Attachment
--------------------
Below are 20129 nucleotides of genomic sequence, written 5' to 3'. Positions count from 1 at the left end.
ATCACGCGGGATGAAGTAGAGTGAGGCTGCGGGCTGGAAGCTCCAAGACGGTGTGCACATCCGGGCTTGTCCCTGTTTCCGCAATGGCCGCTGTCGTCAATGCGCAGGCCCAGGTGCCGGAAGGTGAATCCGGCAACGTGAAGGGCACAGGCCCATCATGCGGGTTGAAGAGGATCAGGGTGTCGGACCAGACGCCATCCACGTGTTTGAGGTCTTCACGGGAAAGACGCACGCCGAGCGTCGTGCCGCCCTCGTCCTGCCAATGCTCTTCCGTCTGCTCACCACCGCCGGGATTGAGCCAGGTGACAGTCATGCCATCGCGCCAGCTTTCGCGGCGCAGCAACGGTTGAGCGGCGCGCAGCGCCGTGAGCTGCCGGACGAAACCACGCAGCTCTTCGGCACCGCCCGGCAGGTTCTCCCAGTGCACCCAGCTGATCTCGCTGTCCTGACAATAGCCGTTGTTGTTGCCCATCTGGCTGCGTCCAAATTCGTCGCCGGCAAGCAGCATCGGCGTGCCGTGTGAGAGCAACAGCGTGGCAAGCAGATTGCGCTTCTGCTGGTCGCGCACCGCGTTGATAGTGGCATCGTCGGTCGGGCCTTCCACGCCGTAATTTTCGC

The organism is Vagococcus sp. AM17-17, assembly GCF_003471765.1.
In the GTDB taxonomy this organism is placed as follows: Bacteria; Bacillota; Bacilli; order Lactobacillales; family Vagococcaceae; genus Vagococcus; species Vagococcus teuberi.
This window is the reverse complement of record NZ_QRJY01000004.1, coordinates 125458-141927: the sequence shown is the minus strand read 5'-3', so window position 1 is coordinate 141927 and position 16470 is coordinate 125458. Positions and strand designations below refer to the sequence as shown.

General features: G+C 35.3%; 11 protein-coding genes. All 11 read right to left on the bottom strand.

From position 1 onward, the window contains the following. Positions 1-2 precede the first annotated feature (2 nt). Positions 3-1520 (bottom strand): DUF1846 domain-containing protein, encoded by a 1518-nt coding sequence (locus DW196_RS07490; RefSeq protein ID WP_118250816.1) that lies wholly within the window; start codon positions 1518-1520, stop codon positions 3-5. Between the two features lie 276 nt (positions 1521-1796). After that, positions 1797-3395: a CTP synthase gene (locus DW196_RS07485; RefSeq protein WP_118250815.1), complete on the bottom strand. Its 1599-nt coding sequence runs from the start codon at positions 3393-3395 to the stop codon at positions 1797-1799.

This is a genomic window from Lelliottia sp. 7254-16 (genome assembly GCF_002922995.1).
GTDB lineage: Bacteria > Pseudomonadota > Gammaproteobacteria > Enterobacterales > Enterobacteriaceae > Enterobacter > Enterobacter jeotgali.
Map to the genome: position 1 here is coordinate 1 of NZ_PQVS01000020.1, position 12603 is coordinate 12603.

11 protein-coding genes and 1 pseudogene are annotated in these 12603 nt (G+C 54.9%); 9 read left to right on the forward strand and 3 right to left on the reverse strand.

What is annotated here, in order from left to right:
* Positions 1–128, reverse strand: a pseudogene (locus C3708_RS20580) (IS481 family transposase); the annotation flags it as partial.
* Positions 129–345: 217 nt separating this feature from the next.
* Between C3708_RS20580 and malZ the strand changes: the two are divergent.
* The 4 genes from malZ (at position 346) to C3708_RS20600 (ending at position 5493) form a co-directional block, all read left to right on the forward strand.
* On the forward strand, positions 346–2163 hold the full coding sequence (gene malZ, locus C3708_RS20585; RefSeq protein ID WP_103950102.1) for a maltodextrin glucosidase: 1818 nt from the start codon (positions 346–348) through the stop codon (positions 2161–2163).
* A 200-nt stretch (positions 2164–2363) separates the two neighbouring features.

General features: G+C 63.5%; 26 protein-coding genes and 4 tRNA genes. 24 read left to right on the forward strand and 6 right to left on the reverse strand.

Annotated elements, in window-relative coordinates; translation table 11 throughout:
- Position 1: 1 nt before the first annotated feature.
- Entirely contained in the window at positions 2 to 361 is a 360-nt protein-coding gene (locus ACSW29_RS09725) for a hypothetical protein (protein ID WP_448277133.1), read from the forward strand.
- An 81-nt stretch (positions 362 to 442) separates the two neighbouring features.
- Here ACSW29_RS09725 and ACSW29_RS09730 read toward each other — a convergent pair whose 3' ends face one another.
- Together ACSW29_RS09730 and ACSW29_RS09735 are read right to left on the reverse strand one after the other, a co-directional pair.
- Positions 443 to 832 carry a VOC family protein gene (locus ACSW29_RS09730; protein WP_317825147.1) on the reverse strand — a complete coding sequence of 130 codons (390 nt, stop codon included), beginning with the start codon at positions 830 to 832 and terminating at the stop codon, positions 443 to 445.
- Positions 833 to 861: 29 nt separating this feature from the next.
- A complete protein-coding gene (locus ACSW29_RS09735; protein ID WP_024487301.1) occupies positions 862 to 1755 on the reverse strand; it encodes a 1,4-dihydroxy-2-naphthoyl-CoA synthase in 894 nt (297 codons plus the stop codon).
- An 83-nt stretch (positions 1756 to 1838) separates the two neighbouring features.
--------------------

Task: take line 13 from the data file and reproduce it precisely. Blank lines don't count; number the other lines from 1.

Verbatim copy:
* Positions 1–128, reverse strand: a pseudogene (locus C3708_RS20580) (IS481 family transposase); the annotation flags it as partial.